6 Imaginative Pieces Of Whimsical Classical Music

Whimsical Classical Music
Whimsical Classical Music

Whimsical Classical Music

1. ‘Dance of The Hours’ from ‘La gioconda’ by Amilcare Ponchielli

This enticingly playful composition comes from Act 3, Scene 2 of Ponchielli’s opera titled ‘La gioconda’, (The Joyful Girl). Ponchielli based his opera on the Victor Hugo play the ‘Tyrant of Padua’. (1835) 

The opera did not enjoy the success that this interlude, intended as an entertaining balletic dance eventually did.

Ponchielli was a composer based in Milan with such notable students as Puccini whose operatic works have endured far longer than the dozen operas his teacher composed.

One criticism of the operas of Ponchielli was that his musical creativity was wonderful but his libretti were formally weak.

‘Dance of the Hours’ is a tug of war between the forces of light and dark. It is a piece that is now more often performed as a single composition and featured in Disney’s ‘Fantasia’.

Interchanges between sections maintain a lightness and buoyancy that springs along effortlessly. Each new melody is beautifully constructed and almost immediately memorable.

When listening you can easily picture the dancers portraying the characters and evolving moods. It is delightful, charming and cleverly conceived.

2. ‘Golliwog’s Cakewalk’ from ‘Children’s Corner by Claude Debussy

This piano piece dates from 1908 and is the final miniature in the suite Debussy called his ‘Children’s Corner’. As you might expect Debussy dedicated this collection of pieces inspired by toys that come to life, to his daughter who was nicknamed Chouchou.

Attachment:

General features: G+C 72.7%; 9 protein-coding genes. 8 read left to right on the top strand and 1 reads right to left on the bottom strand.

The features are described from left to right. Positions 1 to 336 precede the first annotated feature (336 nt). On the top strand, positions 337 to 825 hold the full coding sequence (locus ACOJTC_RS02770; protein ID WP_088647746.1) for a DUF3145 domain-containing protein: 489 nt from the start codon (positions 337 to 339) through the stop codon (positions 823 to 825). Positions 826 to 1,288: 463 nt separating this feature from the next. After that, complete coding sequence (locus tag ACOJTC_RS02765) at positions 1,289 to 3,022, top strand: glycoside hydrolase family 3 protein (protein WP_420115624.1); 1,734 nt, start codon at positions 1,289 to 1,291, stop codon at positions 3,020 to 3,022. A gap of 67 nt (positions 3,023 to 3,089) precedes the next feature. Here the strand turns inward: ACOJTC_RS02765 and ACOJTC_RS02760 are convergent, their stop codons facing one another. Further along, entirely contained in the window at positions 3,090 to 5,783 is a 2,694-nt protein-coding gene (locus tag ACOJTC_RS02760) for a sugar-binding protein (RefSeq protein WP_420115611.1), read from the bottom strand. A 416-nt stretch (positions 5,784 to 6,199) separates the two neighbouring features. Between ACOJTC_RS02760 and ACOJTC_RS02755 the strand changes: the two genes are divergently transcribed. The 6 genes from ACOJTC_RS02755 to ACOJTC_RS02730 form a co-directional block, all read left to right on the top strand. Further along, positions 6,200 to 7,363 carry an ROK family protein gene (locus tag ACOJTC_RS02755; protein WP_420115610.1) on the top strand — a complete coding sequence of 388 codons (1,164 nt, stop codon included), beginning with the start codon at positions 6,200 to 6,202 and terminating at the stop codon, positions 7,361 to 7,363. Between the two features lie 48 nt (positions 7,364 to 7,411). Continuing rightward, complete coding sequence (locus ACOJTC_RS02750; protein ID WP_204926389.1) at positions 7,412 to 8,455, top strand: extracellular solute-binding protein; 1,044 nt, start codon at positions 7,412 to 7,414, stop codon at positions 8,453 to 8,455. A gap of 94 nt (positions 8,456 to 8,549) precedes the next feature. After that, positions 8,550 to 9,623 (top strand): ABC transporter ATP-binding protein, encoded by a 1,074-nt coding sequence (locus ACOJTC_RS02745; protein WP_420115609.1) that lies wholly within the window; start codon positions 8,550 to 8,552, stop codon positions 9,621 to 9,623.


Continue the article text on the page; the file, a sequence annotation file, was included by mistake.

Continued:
The ‘Golliwog’s Cakewalk’ is not a trivial piece of music, instead, it is elegantly formed blending rhythmic elements from Ragtime with his unique gift for melody and colourful harmony.

What can go easily unnoticed is how Debussy ingeniously quotes from Wagner’s opera ‘Tristan and Isolde’ right in the middle of the cakewalk.

Even though the quote sounds like a joke Debussy was a young composer and admirer of Wagner but following the horrors of the First World War his sentiments changed and Debussy includes the Wagner quote with clear anti-German intent.

The awkward dance of the Golliwog is the immediate focus of the piece, and as the piece plays you can imagine the clumsy efforts of the unfortunate doll trying to move with purpose and charm and woefully failing.

3. ‘The Hall Of The Mountain King’ from ‘Peer Gynt Suite No.1’ by Edvard Grieg

This whimsical piece was inspired by Henrik Ibsen’s play of 1867, ‘Peer Gynt’. In the play, Peer Gynt is denied marriage to the girl he loves and so flees to the realms of the mountains.

Here he is captured by trolls and meets their King. Eventually, after a prolonged chase, the fortunate Peer Gynt escapes.

The theme of this work is incredibly well known and seems to capture audiences’ imaginations across the world whenever it is performed. It is an orchestral piece but exists in numerous arrangements.

One of the beguiling aspects of the music is the bassoon and basses that open the work in the enticing key of B minor. It’s dark but not threatening, impish and mischievous.

The theme passes through the orchestra gradually gathering speed until a forceful prestissimo finale is reached.